address spaces? I'm not sure what the right answer is there.

Finally, once SrcType and DestType are both canonical types (which is
guaranteed before we even enter the loop), all of the types we get via
getPointeeType will already be canonical. So, you don't need to call
getCanonicalType in the loop.

+ // If we end up with constant arrays of equal size, unwrap those too. A
cast
+ // from const int [N] to int (&)[N] is invalid by my reading of the
+ // standard, but g++ accepts it even with -ansi -pedantic.
+ // No more than one level, though, so don't embed this in the unwrap loop
+ // above.

How interesting... EDG also accepts this const_cast, but the standard
says absolutely nothing about being able to const_cast away qualifiers
on the element types of arrays. I'm curious whether MSVC diagnoses
this as an error or not. I'm also inclined to diagnose this as an
error, unless our reading proves faulty.

Thanks again for this patch; it's in very good shape already. I'll
follow up with a review of the reinterpret_cast implementation later.

  - Doug

Sebastian Redl wrote:

Updated patch.
Cast to self is brought in line with GCC's behavior, even though I still think that it's wrong. Or maybe it's what was intended, and the standard is defective.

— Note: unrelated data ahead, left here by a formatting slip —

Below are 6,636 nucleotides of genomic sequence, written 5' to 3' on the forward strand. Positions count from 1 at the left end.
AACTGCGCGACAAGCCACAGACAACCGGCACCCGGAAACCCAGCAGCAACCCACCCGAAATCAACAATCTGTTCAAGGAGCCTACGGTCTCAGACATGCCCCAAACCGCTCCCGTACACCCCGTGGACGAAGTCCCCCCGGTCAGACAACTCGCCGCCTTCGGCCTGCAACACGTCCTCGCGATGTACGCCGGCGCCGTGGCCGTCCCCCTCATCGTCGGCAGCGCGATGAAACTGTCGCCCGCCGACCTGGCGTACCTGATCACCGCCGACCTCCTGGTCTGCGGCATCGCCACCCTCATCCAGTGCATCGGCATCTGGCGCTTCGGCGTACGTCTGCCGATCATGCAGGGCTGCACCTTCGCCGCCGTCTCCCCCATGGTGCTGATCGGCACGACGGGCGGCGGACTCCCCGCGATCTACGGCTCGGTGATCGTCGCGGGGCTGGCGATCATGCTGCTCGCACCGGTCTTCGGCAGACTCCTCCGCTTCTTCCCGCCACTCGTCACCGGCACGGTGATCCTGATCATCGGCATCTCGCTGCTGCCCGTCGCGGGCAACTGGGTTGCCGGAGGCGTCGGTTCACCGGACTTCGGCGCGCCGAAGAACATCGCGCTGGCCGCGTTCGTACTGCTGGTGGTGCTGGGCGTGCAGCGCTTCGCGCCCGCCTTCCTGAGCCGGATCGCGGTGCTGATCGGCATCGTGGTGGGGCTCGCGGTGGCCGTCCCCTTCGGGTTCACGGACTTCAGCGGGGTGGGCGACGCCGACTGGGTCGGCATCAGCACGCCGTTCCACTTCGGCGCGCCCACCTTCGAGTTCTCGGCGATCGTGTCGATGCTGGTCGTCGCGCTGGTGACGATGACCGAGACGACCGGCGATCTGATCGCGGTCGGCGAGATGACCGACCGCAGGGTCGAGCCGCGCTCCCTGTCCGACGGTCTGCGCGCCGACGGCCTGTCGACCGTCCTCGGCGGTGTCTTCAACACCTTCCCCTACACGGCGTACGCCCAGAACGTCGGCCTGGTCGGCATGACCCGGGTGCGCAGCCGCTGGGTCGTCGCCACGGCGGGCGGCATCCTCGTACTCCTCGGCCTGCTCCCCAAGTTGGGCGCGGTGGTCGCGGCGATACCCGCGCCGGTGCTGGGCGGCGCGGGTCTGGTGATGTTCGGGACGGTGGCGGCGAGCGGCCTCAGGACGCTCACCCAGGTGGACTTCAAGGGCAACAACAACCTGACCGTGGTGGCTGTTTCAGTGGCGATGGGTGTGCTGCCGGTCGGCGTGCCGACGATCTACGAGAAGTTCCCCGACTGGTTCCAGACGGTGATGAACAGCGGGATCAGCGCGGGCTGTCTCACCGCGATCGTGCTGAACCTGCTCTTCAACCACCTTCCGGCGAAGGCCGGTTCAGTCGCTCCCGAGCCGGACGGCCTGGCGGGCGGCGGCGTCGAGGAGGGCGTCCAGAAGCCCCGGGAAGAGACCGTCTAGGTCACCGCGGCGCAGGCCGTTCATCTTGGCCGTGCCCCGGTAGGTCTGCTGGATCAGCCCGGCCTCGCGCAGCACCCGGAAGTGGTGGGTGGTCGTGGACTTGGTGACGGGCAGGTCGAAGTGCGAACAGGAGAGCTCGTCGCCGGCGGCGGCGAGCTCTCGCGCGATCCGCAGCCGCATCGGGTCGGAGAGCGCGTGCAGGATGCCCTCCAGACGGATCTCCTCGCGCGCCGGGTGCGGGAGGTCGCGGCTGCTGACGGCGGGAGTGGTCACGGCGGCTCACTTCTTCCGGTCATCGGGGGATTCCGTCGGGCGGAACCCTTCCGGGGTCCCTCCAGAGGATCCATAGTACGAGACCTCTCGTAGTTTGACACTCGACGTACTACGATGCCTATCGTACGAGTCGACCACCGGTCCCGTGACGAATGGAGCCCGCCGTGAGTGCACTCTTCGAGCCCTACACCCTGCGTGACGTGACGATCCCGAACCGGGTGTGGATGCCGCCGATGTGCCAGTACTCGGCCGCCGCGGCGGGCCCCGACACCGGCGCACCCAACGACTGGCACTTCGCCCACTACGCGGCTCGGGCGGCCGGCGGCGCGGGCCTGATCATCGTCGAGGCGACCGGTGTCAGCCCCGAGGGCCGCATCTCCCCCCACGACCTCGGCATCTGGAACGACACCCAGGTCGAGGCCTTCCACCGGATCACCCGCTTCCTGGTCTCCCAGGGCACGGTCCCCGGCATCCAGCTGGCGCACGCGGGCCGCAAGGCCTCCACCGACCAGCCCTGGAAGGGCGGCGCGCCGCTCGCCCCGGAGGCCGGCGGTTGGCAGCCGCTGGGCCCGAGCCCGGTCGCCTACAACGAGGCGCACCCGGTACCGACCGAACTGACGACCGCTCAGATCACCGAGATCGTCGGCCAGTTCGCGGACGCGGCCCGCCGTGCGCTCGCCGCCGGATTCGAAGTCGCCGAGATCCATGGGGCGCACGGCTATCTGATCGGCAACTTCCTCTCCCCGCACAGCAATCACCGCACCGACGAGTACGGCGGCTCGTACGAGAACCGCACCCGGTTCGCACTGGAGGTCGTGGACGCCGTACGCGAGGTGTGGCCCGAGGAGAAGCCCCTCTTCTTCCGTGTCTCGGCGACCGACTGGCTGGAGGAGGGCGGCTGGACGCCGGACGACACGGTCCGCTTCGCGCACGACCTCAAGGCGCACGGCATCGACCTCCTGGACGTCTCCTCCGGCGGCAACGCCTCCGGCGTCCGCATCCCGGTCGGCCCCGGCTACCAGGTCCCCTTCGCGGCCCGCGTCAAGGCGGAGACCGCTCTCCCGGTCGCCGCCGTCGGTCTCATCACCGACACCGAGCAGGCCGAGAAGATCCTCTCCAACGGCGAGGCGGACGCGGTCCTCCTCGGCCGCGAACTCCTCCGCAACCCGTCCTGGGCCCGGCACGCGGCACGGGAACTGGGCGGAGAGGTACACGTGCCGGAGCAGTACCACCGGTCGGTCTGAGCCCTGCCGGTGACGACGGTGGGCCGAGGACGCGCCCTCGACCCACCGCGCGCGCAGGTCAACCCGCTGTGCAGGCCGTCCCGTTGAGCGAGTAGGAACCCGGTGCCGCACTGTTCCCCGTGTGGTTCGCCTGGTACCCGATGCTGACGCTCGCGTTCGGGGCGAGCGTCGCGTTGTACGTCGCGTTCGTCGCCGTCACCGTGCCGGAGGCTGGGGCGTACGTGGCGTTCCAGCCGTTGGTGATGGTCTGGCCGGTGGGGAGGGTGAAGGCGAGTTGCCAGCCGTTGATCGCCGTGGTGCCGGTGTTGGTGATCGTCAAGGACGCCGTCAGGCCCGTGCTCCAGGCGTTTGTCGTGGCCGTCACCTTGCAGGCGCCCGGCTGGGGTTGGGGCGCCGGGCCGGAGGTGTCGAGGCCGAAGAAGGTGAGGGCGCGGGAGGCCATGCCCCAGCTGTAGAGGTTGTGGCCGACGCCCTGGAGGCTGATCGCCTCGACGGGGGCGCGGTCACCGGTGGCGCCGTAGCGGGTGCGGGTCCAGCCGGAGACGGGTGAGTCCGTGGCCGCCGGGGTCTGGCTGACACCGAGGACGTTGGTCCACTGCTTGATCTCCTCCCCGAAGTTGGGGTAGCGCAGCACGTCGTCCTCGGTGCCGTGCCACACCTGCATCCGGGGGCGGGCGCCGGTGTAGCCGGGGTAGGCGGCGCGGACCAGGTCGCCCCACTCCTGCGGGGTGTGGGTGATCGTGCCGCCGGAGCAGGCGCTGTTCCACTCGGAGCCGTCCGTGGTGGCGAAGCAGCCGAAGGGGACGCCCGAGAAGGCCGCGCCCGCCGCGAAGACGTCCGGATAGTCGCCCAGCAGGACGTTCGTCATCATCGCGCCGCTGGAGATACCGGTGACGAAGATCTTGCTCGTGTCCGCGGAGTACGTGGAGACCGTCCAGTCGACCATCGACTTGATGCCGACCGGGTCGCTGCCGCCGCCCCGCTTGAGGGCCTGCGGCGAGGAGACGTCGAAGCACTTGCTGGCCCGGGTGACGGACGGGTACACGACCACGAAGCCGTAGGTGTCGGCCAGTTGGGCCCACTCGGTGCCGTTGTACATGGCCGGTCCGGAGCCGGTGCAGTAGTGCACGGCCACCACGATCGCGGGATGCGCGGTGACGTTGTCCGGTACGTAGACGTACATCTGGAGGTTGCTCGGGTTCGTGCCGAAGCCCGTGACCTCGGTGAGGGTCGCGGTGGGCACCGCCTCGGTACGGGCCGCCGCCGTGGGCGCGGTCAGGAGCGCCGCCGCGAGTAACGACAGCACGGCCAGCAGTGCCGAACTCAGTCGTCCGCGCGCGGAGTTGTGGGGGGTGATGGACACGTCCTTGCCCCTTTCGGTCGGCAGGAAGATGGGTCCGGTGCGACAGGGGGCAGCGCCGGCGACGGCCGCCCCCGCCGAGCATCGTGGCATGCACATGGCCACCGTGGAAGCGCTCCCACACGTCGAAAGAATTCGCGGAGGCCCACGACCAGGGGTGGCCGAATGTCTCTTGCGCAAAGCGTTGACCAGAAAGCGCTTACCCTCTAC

Another point that may convince you :slight_smile: :

The quote in question, "Subject to the restrictions in this section, an expression may be cast to its own type using a reinterpret_cast operator", is a note. Notes are for clarification, they are not supposed to introduce new semantics. The semantics should be the same with or without the note.
Now consider what would happen if this note didn't exist at all. Wouldn't you be obliged to consider int->int as a integral->integral conversion and reject it as illegal ?
I think this is why "Subject to the restrictions in this section" is added, otherwise it would just say "An expression may be cast to its own type using a reinterpret_cast operator".

-Argiris

Argiris Kirtzidis wrote:

Sebastian Redl wrote:

Updated patch.
Cast to self is brought in line with GCC's behavior, even though I still think that it's wrong. Or maybe it's what was intended, and the standard is defective.

Another point that may convince you :slight_smile: :

You've convinced me that this is what the standard intended - but not that it is what it says. :-p

Sebastian

Doug Gregor wrote:

Hi Sebastian,